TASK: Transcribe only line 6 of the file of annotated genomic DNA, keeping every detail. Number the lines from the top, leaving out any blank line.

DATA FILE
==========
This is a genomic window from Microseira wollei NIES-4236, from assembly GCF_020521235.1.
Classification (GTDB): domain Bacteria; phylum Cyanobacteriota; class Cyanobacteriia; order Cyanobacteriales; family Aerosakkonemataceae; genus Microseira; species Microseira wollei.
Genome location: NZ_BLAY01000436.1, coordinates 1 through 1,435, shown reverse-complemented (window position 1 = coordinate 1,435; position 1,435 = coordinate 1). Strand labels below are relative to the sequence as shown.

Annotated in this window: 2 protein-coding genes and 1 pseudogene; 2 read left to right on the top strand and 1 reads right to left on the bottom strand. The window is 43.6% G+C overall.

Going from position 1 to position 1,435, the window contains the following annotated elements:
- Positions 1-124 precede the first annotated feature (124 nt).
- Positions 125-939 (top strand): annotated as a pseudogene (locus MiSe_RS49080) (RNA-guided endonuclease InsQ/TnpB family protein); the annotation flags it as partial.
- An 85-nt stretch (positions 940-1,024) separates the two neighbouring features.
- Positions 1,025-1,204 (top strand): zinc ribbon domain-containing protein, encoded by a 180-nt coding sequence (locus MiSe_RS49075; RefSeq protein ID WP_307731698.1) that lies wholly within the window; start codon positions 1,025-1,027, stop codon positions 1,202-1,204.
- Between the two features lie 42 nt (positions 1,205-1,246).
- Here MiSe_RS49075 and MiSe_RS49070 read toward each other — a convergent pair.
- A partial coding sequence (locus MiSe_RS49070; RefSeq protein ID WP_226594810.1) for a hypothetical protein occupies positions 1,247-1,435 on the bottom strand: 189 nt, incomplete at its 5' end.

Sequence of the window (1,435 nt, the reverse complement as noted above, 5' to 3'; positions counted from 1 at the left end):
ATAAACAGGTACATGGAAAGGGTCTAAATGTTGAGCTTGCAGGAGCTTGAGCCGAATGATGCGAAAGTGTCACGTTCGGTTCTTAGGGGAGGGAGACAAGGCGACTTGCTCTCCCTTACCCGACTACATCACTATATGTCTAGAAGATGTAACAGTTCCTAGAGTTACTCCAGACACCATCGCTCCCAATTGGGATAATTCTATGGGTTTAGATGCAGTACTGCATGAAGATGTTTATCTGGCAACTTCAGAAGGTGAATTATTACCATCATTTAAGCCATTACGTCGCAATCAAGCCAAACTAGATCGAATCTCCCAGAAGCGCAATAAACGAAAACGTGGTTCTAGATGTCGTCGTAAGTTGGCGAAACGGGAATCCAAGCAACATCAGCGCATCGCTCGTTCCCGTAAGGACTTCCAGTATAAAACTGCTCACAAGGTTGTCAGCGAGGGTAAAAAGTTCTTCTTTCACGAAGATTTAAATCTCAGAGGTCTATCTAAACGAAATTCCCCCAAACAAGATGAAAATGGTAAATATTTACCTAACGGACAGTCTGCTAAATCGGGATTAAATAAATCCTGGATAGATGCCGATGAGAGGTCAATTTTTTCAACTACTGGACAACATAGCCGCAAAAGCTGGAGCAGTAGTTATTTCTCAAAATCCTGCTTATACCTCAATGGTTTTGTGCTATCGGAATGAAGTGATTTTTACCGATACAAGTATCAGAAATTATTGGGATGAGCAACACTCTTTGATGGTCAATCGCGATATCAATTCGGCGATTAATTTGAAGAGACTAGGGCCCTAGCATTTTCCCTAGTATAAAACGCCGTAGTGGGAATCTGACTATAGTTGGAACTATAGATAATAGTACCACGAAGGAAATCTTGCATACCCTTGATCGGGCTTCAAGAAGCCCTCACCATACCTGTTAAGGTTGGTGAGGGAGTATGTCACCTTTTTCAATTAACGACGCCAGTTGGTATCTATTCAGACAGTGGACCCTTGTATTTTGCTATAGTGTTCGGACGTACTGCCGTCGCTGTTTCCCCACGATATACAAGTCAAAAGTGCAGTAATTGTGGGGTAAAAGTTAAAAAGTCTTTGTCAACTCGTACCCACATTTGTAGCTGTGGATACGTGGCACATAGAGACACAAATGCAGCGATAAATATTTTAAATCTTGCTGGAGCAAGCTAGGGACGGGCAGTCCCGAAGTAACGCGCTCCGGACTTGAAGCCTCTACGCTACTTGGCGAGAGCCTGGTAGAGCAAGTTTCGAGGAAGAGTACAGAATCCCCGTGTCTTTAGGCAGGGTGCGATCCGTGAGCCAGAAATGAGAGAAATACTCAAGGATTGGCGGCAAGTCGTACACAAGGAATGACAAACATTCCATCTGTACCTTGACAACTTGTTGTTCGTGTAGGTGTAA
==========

- Positions 1-124 precede the first annotated feature (124 nt).